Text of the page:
Investigation concerned with numerical modeling of geodynamic processes within Polish copper mines districts affected with a thick salt rock stratum presence are presented. The adequate parameters of the developed numerical model of rock mass behavior were determined using laboratory tests and back calculation procedure based on FEA. Particular attention was paid to estimating the salt-rock time-dependent behavior and its appropriate rheological parameters. Geological and geomechanical analyses permitted formulating 3d FDM based model utilizing the thick composite plate analogue, which represents sufficiently well the real geological structure and load floor and immediate roof strata with the load equal to their residual strength. The rocksalt presence above the exploited copper ore seam introduces significantly worse safety conditions as compared with salt less rock mass. This is because of the relatively low saltrock strength parameters (particularly tensile strength) as well as great thickness of salt deposit.


The perspective of copper ore development in the northern part of the Polkowise- Sieroszowise mine in Poland, introduces into the local mining practice the new, extremely important parameter such as time factor. This is due to thick saltrock deposit presence in the rock mass surrounding the prospective mine excavations at the depth of approximately 1,500m below the ground (Figure 1). The time factor links the mentioned upper rheological layer behavior and the stability beneath located hard rock mine workings, since:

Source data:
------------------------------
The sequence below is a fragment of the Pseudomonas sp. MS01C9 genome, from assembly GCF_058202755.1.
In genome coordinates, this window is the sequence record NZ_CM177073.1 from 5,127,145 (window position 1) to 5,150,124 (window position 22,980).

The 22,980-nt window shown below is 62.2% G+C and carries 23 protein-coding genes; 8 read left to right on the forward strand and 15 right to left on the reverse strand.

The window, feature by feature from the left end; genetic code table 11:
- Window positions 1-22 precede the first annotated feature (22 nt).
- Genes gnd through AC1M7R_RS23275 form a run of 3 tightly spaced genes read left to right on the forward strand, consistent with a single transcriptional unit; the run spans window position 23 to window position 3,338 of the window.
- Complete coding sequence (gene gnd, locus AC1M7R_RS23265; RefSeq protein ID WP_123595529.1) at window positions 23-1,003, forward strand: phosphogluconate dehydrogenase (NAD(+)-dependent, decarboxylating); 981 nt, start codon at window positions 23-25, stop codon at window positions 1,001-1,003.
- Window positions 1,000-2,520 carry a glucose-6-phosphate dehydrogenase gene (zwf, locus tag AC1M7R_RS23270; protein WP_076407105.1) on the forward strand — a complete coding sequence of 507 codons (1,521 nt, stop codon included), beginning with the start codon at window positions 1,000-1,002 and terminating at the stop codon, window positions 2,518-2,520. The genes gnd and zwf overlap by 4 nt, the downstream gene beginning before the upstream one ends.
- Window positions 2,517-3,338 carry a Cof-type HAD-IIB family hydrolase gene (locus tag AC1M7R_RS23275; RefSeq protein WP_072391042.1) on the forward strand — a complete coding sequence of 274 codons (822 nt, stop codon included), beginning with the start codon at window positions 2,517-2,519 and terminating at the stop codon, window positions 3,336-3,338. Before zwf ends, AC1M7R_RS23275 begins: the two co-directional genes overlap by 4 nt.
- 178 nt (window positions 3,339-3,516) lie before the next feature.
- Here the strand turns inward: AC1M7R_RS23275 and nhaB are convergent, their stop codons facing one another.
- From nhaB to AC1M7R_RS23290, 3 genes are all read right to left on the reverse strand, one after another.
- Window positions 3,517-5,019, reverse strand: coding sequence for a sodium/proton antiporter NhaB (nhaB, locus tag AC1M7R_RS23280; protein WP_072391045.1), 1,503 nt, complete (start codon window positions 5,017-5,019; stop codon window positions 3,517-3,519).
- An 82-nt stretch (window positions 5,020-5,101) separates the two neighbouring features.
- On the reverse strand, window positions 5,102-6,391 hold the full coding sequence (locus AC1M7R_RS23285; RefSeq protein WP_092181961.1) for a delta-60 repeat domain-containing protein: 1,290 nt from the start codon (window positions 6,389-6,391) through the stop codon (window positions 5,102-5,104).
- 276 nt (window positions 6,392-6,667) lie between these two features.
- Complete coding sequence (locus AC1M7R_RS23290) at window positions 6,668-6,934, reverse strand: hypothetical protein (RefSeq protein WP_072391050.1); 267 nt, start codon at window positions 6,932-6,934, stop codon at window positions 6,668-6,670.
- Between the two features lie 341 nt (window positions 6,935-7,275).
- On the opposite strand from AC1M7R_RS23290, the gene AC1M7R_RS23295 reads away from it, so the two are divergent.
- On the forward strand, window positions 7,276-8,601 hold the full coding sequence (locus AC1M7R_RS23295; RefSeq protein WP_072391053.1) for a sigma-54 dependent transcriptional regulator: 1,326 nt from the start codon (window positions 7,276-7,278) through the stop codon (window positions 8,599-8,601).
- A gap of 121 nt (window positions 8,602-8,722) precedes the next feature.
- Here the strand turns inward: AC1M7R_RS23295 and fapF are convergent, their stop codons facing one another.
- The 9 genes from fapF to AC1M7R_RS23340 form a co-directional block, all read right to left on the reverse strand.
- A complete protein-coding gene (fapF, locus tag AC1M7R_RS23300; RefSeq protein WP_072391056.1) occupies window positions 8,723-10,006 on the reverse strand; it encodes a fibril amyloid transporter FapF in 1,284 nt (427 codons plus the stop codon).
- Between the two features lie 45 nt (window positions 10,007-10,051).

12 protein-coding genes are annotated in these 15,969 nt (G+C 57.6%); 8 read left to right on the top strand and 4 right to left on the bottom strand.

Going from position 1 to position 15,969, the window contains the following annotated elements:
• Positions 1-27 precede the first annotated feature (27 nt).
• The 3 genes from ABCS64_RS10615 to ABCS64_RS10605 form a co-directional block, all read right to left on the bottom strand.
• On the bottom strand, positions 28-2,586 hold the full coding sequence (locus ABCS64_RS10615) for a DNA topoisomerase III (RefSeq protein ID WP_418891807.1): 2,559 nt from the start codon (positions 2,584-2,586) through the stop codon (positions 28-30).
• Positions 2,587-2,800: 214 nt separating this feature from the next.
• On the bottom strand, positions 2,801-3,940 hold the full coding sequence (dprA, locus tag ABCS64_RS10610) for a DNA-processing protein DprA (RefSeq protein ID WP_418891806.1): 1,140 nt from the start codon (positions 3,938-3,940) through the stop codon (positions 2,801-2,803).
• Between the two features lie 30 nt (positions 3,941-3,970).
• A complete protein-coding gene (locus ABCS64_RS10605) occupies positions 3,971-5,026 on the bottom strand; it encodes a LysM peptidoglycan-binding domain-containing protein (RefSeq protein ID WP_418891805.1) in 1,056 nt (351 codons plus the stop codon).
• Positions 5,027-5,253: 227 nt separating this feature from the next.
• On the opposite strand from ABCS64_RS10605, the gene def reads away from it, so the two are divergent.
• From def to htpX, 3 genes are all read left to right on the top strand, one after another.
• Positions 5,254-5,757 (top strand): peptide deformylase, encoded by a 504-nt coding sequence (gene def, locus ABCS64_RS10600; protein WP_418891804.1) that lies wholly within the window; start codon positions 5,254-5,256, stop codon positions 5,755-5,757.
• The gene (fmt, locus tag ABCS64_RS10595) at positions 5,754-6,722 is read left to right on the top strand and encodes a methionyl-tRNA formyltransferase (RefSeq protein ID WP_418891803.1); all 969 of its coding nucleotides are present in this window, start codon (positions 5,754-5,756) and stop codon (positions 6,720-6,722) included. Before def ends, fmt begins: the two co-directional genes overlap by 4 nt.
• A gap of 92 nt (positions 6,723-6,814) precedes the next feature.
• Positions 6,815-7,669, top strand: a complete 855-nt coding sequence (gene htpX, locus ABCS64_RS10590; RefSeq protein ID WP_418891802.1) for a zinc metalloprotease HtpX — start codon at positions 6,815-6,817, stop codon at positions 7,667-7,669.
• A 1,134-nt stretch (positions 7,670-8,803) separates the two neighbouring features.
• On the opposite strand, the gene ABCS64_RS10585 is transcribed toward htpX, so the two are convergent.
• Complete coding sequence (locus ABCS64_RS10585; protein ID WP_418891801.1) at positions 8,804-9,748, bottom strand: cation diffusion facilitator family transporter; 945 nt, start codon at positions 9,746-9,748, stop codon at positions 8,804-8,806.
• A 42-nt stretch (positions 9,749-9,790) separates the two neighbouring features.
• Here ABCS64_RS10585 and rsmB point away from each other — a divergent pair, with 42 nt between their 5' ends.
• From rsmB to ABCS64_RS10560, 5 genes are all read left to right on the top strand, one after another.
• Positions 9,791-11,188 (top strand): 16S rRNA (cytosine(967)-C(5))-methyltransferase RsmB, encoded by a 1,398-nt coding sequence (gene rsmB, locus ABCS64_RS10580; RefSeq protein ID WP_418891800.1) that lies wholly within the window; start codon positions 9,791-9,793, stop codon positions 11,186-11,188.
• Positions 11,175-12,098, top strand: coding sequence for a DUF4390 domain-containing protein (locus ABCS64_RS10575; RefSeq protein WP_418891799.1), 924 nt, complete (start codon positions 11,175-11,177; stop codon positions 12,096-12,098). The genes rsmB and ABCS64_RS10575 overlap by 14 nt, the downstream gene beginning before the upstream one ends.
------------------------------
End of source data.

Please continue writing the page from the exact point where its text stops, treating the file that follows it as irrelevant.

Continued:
• due to stress relaxation, generally considered as a positive phenomenon, this layer is able to relieve stress concentrations within its own and the adjacent rock volume, due to the associated load transfer process the layer may develop increasing rock deformations within neighboring areas;

  • the stiff dolomitic- anhydritic rock beam which constitutes the immediate roof of mine function due to creep processes within the upper rheological deposit; assuming boundary conditions to be fixed in time domain (e.g.) face stopping), one may expect that after an ample time period, the salt deposit's entire weight should be the only load acting on the lower hard rock layer.


The numerical analyses presented below are based on the linear Burger's model (Figure 3). Laboratory investigations and fields measurements (Pytel, 1999; Kortas, 2004) prove that saltrock, after a sufficiently lengthy period of time, behaves as a kind of liquid deforming linearly with increasing time.

(Figure in full paper)

Figure 1: Geotechnical diversity of overburden strata within the area of copper bearing deposit (Central Zone – Zechstein formation of stiff dolomite-anhydrite strata of 160–220 m of thickness overlaid by 200–400 m Triassic sandstone; Northern Zone – thickness of dolomite-anhydrite structure of about 32–90 m with presence of rock salt deposit and thick Triassic sandstone; Southern Zone – glacial deposits directly on Zechstein formation, no Triassic sandstone) (Monograph, 1996). Thus, such strain function characteristics permit assuming the Burger's model as a basis for numerical analysis of the loaded saltrock behavior in following parts of the paper (Figure 2).

(Figure in full paper)

In practice, viscosity of saltrock mass manifests itself by increasing salt mass manifests itself.

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